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True Wit: Eko Nugroho - The Politics of Art.

March 5, 2017

 A democracy gives people the freedom to choose their leader, express their privilege for freedom of speech and most importantly, an honest society where one can be at peace with the government. However, that is not the case with post-Suharto Indonesia. As a former dictator-led government, Indonesia’s struggle for true democracy has never been articulated clearly. Censorship, corruption (whether it be of politicians or corporations) and capitalism from the Suharto era still manages to survive long after the former leader was ousted. While politics and art go mano a mano, no one dares to blur the boundaries like Eko Nugroho, whose film exhibit is displayed on the third floor at Manhattan’s Asia Society. 

 

Eko Nugroho, God Bliss (In the Name of Semelah). Courtesy by Asiasociety.org/

 

Almost all the pieces of Eko Nugroho’s work are pure visuals with little to no text whether it be videos as seen in Video Spotlight: Eko Nugroho. The Yogyakarta-based animator/filmmaker is currently showing three videos: Bercerobong (Like a Chimney) (2002), Let Me Love Me (2004) and The Breeder (2003). 

 

Set against a white background, flat, outlined cartoon-esque characters fill the screen like a comic strip. Nugroho has his own twist: he doesn’t let the outlines control the boundaries between surfaces. Instead, the background and character merge together on one flat surface. 

 

Done in black and white with hints of color, Nugroho isn’t afraid to experiment with abstraction of the human figure. The figures are either personifications or concepts that represent an entity or an issue. For instance, in Bercerobong, a male figure in a suit has the head of a chimney opposite another figure in handcuffs whose head is replaced with a dollar sign dartboard. In that sense, it’s a commentary on the country’s obsession with corporate capitalism.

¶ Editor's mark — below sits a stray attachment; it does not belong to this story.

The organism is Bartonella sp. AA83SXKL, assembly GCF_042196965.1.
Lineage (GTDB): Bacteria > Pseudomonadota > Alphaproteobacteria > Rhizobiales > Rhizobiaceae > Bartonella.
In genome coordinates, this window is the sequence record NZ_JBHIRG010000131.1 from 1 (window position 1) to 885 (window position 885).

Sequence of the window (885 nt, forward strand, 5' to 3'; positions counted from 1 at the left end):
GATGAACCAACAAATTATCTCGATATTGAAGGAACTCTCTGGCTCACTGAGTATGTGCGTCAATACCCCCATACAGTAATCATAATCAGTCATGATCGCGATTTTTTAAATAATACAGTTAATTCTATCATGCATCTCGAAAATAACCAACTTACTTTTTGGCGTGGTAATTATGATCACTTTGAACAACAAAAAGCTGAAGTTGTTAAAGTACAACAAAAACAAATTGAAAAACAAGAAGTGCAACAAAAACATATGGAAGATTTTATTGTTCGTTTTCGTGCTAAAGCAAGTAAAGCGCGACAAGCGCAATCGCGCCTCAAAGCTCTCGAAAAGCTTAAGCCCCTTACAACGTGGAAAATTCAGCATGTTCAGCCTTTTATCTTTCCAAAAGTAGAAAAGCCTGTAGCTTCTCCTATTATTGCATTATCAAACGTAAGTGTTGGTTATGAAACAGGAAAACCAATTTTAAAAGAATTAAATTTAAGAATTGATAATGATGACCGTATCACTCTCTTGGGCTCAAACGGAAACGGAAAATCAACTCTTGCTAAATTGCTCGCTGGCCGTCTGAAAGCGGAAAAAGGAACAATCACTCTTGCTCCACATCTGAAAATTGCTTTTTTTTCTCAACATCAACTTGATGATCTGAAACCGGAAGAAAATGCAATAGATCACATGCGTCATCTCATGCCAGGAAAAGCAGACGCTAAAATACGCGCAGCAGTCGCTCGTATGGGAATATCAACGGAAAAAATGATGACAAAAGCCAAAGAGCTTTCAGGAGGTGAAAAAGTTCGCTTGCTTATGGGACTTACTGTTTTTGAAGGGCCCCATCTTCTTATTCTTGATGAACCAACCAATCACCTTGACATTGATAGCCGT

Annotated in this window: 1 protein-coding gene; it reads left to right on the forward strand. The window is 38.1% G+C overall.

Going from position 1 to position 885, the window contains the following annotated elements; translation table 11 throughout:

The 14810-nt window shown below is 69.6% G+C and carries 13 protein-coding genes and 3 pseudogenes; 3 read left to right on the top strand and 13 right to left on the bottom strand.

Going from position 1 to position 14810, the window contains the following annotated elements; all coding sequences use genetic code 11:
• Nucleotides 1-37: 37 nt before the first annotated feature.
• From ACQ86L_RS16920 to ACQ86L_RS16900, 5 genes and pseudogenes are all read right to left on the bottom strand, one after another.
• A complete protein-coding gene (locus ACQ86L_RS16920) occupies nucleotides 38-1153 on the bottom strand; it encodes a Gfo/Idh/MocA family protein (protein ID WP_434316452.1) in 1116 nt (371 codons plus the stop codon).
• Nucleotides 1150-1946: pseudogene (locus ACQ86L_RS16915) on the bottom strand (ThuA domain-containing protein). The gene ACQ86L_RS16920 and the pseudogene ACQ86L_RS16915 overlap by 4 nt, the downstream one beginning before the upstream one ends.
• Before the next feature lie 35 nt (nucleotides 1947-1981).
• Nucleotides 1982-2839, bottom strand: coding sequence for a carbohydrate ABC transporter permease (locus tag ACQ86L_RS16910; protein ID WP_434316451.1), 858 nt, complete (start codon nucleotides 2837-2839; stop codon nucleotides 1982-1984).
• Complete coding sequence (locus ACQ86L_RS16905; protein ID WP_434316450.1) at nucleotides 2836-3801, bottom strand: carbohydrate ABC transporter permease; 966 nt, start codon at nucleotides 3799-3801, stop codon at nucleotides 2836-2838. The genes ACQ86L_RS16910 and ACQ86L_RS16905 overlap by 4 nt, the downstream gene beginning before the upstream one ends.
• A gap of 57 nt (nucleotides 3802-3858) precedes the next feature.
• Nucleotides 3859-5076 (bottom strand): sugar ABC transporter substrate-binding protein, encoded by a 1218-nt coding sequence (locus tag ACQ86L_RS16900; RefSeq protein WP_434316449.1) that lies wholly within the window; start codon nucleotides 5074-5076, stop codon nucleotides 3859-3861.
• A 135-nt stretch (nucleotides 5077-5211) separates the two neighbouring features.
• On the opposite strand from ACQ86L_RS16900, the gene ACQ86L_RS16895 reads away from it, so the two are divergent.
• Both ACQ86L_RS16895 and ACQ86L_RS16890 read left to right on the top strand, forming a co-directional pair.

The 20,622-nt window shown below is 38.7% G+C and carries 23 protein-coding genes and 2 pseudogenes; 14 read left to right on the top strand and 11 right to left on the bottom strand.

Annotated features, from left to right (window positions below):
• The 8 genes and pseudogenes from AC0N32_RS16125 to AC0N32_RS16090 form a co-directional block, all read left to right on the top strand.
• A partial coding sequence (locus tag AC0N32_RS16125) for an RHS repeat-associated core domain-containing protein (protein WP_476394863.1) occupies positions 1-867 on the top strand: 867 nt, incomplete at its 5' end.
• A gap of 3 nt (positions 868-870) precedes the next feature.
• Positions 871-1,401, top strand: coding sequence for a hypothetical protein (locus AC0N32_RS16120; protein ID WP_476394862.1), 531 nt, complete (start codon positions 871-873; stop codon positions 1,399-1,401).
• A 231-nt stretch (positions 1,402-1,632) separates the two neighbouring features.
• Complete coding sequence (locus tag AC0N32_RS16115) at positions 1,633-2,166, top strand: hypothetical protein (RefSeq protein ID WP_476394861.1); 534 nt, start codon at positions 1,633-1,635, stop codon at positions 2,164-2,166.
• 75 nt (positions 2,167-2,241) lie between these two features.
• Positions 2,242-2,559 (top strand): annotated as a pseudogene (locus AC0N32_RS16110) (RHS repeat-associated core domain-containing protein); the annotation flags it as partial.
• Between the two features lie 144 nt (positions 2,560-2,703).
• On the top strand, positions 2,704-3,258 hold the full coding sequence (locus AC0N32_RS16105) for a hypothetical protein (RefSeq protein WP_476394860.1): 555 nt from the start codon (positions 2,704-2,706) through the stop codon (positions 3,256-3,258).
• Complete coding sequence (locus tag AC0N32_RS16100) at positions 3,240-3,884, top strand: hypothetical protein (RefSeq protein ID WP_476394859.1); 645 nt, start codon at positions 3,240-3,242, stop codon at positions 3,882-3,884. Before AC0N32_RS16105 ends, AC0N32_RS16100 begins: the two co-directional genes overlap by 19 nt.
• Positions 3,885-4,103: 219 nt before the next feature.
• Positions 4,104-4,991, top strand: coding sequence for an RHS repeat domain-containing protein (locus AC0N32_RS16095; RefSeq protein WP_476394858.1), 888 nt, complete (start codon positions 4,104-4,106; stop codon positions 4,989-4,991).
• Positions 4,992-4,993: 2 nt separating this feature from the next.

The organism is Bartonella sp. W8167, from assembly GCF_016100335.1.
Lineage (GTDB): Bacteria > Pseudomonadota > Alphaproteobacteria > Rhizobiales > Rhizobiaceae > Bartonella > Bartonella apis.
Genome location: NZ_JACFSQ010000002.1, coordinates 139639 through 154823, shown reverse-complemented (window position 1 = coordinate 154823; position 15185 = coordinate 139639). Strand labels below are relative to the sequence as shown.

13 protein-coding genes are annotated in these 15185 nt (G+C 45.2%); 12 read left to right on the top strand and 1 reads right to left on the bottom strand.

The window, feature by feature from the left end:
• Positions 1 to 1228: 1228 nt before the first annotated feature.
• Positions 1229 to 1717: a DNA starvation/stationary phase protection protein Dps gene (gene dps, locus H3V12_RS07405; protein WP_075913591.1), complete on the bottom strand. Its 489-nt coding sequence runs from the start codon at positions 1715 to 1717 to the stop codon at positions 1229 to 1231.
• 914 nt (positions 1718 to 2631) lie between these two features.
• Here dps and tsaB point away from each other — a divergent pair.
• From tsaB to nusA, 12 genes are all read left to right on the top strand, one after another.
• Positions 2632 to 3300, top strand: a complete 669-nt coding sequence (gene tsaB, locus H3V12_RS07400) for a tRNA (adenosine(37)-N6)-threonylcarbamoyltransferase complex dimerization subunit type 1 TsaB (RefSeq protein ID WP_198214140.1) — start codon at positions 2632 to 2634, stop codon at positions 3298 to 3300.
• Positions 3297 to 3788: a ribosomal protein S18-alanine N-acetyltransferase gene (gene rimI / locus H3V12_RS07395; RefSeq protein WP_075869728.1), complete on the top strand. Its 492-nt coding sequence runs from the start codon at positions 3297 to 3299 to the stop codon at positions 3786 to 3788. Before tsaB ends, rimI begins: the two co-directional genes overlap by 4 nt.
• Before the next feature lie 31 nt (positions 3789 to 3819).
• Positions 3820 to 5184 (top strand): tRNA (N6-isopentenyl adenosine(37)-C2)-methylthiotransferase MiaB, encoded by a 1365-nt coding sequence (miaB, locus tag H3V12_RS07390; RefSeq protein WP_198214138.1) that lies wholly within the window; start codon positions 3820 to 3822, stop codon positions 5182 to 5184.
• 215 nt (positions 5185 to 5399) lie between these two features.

For those who are familiar with Indonesian history and politics, it is easy to understand the concepts behind them. But for those who aren’t familiar with the historical background of the country, Nugroho’s work may be easily passed off as comic book Surrealism.  

 

 

 

As an accompaniment, the sound effects and music by Wedhar Riyadi packs a punch as auditory aid. Since the films don’t come with an audible dialogue and/or texts in Bahasa Indonesia, it helps the viewer (or listener) understand the concepts in each video. 

 

Abstract visuals may not seem to translate well to the language of the layman, but the ability to grasp a visual style of Indonesian culture, politics and history can make a lasting impression. 

 

 

 

Eko Nugroho,Two women stand opposite to each other in Let Me Love Me. Frame at 1' 31". 

 

Eko Nugroho, Cash me outside: negotiating a deal in Bercerobong. Frame at 1' 27".

 

Eko Nugroho, One flew out from the mailbox in The Breeder. Frame at 1'44".

 

 

Eko Nugroho, Final credits in The Breeder. Frame at 1'54".

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